The nonwoven fabric of the present invention also has a sum of bending resistance in machine and transverse directions of up to 80 mm. In the present invention, the bending resistance is measured by Clark method according to JIS L1096, method C, and the machine direction and the transverse direction respectively designate the direction parallel to the flow of the web in the formation of the nonwoven fabric and the direction perpendicular to the direction of the web flow.

The nonwoven fabric of the present invention may generally have a areal weight of up to 25 g m2 when the nonwoven fabric is used to the applications wherein flexibility of the nonwoven fabric is required. The nonwoven fabric may have a higher areal weight when it is used for such purpose as wrapping sheet or medical cover sheet.

The nonwoven fabric of the present invention is produced by melting each of the polypropylene for the core and the polyethylene for the sheath of the sheath-core type conjugate long fiber in different extruders or the like; ejecting each of the molten resin from a spinneret having conjugate spinning nozzles capable of forming the desired sheath-core structure to spin the sheath-core type conjugate long fibers; cooling the thus spun conjugate long fibers with a cooling fluid; adjusting the fineness of the long fiber to the desired fineness by stretching the fiber with stretching air stream; depositing the fibers directly on a collecting belt to the predetermined thickness; and entangling the fibers to each other by an adequate means.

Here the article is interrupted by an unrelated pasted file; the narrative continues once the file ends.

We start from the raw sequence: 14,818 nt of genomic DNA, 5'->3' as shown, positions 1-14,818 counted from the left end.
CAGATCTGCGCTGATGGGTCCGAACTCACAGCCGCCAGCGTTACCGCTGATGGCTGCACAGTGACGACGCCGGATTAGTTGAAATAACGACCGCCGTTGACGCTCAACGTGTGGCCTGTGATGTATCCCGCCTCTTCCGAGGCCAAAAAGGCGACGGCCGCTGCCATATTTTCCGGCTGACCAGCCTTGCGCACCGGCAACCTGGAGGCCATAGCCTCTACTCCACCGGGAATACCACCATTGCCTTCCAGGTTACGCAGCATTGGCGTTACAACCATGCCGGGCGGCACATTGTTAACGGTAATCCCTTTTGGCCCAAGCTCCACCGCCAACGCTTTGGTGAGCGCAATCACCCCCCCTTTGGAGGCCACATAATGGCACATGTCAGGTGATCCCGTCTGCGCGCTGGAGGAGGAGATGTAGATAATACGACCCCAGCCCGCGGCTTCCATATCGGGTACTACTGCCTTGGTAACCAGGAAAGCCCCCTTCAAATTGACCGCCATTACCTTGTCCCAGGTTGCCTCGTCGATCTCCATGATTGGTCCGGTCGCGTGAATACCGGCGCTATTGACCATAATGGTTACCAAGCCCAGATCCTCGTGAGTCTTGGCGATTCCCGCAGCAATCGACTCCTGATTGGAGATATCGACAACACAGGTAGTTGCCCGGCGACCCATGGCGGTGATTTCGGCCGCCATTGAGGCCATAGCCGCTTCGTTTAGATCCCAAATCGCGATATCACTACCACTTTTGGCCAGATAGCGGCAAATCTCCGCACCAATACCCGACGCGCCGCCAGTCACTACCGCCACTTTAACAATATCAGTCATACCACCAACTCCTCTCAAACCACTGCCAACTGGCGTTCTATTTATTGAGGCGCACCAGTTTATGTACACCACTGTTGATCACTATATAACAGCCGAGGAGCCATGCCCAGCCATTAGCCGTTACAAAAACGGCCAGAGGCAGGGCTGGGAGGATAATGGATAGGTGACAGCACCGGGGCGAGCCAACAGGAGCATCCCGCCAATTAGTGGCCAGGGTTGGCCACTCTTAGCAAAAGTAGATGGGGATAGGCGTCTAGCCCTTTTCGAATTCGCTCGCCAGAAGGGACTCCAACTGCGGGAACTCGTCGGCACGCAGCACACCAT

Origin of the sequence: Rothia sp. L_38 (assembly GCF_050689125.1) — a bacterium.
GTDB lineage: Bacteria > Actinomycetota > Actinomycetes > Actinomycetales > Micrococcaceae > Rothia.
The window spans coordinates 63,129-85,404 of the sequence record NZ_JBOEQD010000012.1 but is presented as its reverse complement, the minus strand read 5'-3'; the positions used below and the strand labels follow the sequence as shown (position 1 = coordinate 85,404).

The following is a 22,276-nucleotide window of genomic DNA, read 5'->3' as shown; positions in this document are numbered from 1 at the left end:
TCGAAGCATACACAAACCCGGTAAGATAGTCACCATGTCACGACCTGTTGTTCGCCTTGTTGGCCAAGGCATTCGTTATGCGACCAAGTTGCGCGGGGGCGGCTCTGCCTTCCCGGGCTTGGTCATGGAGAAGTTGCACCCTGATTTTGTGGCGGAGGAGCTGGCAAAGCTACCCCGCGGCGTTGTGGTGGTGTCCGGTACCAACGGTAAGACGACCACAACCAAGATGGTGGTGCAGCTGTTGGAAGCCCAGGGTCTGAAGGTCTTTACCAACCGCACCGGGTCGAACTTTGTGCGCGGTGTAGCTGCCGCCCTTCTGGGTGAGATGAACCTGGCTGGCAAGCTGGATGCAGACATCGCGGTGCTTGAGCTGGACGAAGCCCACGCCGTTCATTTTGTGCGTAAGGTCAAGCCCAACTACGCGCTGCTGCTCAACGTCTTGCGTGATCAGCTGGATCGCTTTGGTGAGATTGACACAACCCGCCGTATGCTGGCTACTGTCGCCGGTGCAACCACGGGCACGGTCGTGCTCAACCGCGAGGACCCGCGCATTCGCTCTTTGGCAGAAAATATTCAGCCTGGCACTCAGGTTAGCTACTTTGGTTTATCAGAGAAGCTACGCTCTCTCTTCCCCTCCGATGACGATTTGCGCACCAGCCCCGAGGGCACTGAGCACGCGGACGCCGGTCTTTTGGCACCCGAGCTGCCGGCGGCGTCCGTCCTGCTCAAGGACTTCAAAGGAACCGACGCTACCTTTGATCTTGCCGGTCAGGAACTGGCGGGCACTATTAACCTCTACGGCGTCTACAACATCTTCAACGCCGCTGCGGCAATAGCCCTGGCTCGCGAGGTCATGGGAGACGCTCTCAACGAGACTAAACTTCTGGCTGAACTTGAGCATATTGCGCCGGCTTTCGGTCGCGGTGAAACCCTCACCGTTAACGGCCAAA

The fibers may be entangled by any one or combination of thermal embossing with an embossing roll, fusion bonding by ultrasonic heating, entangling by water jet or hot-air-through, and needle punching. Among these, thermal embossing with an embossing roll whereby the nonwoven fabric is partly heat bonded is preferred in view of the improved frictional resistance of the resulting nonwoven fabric. Proportion of the area thermally embossed in the total area of the nonwoven fabric (proportion of embossed area) may be determined depending on the specific application in which the nonwoven fabric is used. In general, the proportion of the embossed area, however, is preferably in the range of from 5 to 40% in view of the good balance between flexibility, gas permeability, and frictional resistance of the resulting nonwoven fabric.